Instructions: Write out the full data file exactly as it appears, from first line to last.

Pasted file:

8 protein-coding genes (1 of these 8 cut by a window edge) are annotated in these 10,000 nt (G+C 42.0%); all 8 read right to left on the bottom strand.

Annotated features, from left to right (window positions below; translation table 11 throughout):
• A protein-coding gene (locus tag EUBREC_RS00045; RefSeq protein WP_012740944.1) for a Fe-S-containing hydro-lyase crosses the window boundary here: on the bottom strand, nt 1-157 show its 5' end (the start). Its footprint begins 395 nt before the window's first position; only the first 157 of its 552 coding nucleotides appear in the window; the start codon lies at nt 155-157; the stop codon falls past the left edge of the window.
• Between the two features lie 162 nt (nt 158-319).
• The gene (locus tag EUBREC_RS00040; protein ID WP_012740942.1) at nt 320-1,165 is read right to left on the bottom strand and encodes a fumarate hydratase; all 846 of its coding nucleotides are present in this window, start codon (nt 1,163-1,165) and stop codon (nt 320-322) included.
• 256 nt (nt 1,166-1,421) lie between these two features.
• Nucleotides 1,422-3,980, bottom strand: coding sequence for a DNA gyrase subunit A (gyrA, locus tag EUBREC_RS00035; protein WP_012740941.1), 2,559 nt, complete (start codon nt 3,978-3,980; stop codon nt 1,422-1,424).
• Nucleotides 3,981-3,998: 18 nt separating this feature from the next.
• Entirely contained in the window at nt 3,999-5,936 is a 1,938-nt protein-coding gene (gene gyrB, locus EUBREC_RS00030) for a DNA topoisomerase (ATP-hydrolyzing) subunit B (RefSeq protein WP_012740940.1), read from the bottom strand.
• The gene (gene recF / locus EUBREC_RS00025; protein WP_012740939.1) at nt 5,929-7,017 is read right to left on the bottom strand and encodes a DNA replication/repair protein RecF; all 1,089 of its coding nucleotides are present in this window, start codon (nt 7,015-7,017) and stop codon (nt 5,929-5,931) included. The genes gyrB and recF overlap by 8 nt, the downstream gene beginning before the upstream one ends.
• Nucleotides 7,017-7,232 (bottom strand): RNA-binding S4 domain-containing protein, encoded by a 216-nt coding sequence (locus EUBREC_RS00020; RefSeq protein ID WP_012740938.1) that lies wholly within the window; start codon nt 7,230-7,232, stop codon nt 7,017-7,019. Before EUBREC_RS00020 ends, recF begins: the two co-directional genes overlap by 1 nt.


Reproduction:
8 protein-coding genes (1 of these 8 cut by a window edge) are annotated in these 10,000 nt (G+C 42.0%); all 8 read right to left on the bottom strand.

Annotated features, from left to right (window positions below; translation table 11 throughout):
• A protein-coding gene (locus tag EUBREC_RS00045; RefSeq protein WP_012740944.1) for a Fe-S-containing hydro-lyase crosses the window boundary here: on the bottom strand, nt 1-157 show its 5' end (the start). Its footprint begins 395 nt before the window's first position; only the first 157 of its 552 coding nucleotides appear in the window; the start codon lies at nt 155-157; the stop codon falls past the left edge of the window.
• Between the two features lie 162 nt (nt 158-319).
• The gene (locus tag EUBREC_RS00040; protein ID WP_012740942.1) at nt 320-1,165 is read right to left on the bottom strand and encodes a fumarate hydratase; all 846 of its coding nucleotides are present in this window, start codon (nt 1,163-1,165) and stop codon (nt 320-322) included.
• 256 nt (nt 1,166-1,421) lie between these two features.
• Nucleotides 1,422-3,980, bottom strand: coding sequence for a DNA gyrase subunit A (gyrA, locus tag EUBREC_RS00035; protein WP_012740941.1), 2,559 nt, complete (start codon nt 3,978-3,980; stop codon nt 1,422-1,424).
• Nucleotides 3,981-3,998: 18 nt separating this feature from the next.
• Entirely contained in the window at nt 3,999-5,936 is a 1,938-nt protein-coding gene (gene gyrB, locus EUBREC_RS00030) for a DNA topoisomerase (ATP-hydrolyzing) subunit B (RefSeq protein WP_012740940.1), read from the bottom strand.
• The gene (gene recF / locus EUBREC_RS00025; protein WP_012740939.1) at nt 5,929-7,017 is read right to left on the bottom strand and encodes a DNA replication/repair protein RecF; all 1,089 of its coding nucleotides are present in this window, start codon (nt 7,015-7,017) and stop codon (nt 5,929-5,931) included. The genes gyrB and recF overlap by 8 nt, the downstream gene beginning before the upstream one ends.
• Nucleotides 7,017-7,232 (bottom strand): RNA-binding S4 domain-containing protein, encoded by a 216-nt coding sequence (locus EUBREC_RS00020; RefSeq protein ID WP_012740938.1) that lies wholly within the window; start codon nt 7,230-7,232, stop codon nt 7,017-7,019. Before EUBREC_RS00020 ends, recF begins: the two co-directional genes overlap by 1 nt.